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Price HK$ 900



Howard Pyle’s Book of Pirates - Howard Pyle

1930 - Harper & Brothers Publishers, New York and London - Early Edition
‘...Howard Pyle’s pictures do breathe an American Spirit. Beyond the technical excellence which has caused artists to treasure proofs of these pictures, beyond the unquestioned accuracy of costume and setting, is the spiritual, personal something that makes pictures live.’

A lovely large format edition of these highly readable, magnificently illustrated tales recount the rip-roaring adventures of swashbuckling pirates and buccaneers of the Spanish Main. Includes ‘The Ghost of Captain Brand, Tom Chist and the Treasure Box, Jack Ballister’s Fortunes, The Ruby of Kishmoor’ and other tales. Enhanced by the author’s own incomparable illustrations, including ten full-colour plates, four black and white full page plates, and line drawings throughout. This immensely popular work became a seminal reference for those interested in maritime studies due to the meticulous research Pyle undertook while writing and illustrating the title.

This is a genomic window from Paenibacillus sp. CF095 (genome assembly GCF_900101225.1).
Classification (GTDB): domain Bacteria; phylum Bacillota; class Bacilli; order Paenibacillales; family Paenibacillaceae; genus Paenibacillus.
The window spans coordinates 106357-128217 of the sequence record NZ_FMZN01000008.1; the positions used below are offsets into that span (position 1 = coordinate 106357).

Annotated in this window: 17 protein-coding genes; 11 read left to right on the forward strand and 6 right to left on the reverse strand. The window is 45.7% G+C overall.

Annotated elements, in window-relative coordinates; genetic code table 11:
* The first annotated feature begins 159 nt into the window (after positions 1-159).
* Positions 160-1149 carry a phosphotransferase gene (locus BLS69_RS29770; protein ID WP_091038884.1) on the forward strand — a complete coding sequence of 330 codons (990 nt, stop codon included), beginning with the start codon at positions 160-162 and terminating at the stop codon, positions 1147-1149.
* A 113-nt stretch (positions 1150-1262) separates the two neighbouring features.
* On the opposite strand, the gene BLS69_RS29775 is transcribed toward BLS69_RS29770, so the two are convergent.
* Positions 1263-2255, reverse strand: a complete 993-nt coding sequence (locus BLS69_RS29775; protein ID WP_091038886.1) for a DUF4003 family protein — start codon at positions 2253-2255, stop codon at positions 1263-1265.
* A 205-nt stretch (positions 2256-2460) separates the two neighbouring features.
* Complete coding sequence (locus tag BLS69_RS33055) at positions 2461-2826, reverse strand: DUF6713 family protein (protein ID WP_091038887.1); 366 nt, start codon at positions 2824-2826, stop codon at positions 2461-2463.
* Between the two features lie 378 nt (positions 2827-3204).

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Price HK$ 1,800